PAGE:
In climbing, just as in life, the people next to us are seldom equal to us in skill. On rare occasions, they might know less than we do, but far more often, we find ourselves surrounded by those who are miles more experienced. Compare yourself to others and you are sure to board a one-way flight to failure. Yet, the lesson I have learned through climbing is not that we should isolate ourselves from those who are more accomplished in an attempt to feel confident about ourselves. Indeed, I have learned quite the opposite. Dr. Daniel Rose, my professor and academic advisor, loves to remind his class, “If you’re the smartest person in the room, you’re in the wrong room.” In both climbing and life, this saying rings true. Surround yourself with people who are smarter than you, never compare yourself, and be humble enough to learn from the knowledge and wisdom of others.

  1. Give encouragement and seek out encouragers.

If you read my blog “Handling Criticism: Five Lessons from the Great British Baking Show,” you probably remember me stressing that encouragement is an important ingredient for success. This fact is true of anything that we set out to accomplish, but it is especially true on the wall. Not only must we seek encouragers, but we must readily give encouragement ourselves. As in life, you’re not likely to succeed as a climber unless you intentionally surround yourself with people who desire to see you succeed.

  1. Your mind will hold you back if you let it.

When allowed, the mind can and will shackle the body. There are so many temptations, in life and in climbing, to view tasks as impossible to accomplish. For example, take the ratings of routes, which in a typical climbing gym range anywhere from 5.6 to 5.13. These ratings, while in some ways helpful, may also hold climbers back if they allow themselves to dwell too long on them. Rather than rating the difficulty of the mountains we must climb, both literally and figuratively, what if we chose to free our minds from these shackles and truly believe that anything is possible with enough faith?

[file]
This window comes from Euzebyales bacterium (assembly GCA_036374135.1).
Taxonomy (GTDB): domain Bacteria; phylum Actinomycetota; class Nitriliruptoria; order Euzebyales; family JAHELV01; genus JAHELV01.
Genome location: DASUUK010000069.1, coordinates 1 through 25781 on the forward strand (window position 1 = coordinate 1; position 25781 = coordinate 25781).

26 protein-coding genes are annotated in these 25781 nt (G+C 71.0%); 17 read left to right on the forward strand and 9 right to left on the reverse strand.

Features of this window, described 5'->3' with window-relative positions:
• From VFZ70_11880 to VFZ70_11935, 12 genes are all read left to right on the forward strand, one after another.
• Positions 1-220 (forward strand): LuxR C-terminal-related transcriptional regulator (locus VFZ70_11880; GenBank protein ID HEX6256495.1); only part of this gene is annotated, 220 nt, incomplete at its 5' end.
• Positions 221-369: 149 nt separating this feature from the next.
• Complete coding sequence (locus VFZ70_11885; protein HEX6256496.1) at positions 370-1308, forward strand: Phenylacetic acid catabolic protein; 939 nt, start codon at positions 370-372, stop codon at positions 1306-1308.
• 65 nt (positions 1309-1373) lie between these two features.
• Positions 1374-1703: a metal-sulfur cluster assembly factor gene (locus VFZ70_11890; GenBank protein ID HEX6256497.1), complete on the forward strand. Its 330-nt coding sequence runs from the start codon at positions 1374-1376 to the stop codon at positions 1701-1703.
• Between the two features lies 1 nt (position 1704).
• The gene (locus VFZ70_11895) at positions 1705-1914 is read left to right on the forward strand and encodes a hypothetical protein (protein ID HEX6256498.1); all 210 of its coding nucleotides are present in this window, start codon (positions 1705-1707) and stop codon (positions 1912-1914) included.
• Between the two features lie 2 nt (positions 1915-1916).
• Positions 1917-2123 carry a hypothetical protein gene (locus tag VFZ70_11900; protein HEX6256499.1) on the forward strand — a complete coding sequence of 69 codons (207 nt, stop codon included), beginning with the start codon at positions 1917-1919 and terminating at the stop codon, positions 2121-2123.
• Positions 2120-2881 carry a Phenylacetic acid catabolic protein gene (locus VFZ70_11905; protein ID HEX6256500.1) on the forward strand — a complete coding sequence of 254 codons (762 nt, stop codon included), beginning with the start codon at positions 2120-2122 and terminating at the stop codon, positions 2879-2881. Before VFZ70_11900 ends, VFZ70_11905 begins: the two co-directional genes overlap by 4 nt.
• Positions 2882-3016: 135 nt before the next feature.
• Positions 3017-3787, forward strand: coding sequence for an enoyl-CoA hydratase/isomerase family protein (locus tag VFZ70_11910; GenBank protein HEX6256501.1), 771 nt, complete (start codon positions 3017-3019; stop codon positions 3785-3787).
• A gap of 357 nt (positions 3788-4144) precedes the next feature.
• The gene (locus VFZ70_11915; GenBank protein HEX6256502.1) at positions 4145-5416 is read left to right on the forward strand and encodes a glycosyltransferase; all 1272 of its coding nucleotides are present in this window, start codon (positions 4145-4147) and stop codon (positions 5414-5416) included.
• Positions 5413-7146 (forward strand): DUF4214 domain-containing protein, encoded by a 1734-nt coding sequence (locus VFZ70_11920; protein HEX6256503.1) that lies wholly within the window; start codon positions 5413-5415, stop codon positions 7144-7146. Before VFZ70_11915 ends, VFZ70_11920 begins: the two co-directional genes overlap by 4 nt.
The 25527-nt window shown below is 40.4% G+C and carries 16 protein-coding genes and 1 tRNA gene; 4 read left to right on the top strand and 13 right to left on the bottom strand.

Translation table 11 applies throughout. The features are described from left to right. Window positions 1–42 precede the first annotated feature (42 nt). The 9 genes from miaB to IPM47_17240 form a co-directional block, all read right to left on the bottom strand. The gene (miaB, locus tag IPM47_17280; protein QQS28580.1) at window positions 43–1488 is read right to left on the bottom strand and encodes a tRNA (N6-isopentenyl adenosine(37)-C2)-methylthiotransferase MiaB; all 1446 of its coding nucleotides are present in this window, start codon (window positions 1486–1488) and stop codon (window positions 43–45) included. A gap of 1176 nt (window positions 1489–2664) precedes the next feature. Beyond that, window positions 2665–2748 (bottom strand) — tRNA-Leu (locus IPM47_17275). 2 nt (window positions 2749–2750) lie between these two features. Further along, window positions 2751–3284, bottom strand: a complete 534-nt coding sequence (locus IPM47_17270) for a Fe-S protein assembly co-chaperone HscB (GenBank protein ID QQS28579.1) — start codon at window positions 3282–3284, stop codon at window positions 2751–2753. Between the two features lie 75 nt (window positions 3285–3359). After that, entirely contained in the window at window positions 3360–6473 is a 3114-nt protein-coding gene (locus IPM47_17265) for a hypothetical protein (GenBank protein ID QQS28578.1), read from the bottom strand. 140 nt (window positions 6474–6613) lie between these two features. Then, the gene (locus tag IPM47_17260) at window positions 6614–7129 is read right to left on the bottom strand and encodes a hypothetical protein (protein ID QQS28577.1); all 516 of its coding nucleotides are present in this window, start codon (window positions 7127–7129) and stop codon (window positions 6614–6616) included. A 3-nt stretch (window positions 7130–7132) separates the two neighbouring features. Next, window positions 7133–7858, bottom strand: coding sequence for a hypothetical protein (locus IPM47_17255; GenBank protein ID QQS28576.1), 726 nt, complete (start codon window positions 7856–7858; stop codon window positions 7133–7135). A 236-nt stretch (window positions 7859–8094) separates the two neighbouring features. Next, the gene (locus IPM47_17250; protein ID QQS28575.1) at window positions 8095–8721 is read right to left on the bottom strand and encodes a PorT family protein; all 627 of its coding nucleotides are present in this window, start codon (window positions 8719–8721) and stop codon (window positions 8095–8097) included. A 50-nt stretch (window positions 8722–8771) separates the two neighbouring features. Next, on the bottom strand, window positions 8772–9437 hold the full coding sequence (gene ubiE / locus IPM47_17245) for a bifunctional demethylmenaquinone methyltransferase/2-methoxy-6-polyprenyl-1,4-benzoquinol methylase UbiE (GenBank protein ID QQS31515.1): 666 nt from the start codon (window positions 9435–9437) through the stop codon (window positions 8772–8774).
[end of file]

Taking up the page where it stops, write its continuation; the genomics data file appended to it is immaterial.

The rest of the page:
1. Fail often and always try again.

Failure is a part of life, and it is definitely a part of climbing. If you’re not failing, you’re doing something wrong. Never be afraid to push yourself to the limit. In both climbing and life, try a harder route, take the road less traveled even when there is no map. And, when failure comes your way, dedicate yourself to getting back on your feet, dusting yourself off, and trying again. I have found that my greatest achievements on the wall, the routes I am proudest of completing, have come after a long, hard struggle for success.

  1. Talk to the person next to you.

Our days are filled with so many people whom we have the opportunity to talk to, and yet, so often, we choose to remain isolated. This is especially true when climbing. In a climbing gym, there are many people crowded together in a close vicinity, each struggling toward the same goal, yet there is still such a temptation to find your route, get in the zone, and stick to yourself. Perhaps the most treasured lesson I’ve learned on the wall is that, sometimes, the greatest joy in climbing is talking to the person next to you. In climbing, just as in life, every person has a story. So the next time you’re sizing up the wall or sitting in the break room or waiting for class to start, take a leap of faith and reach out to the person next to you. You never know the joy that this simple act might bring.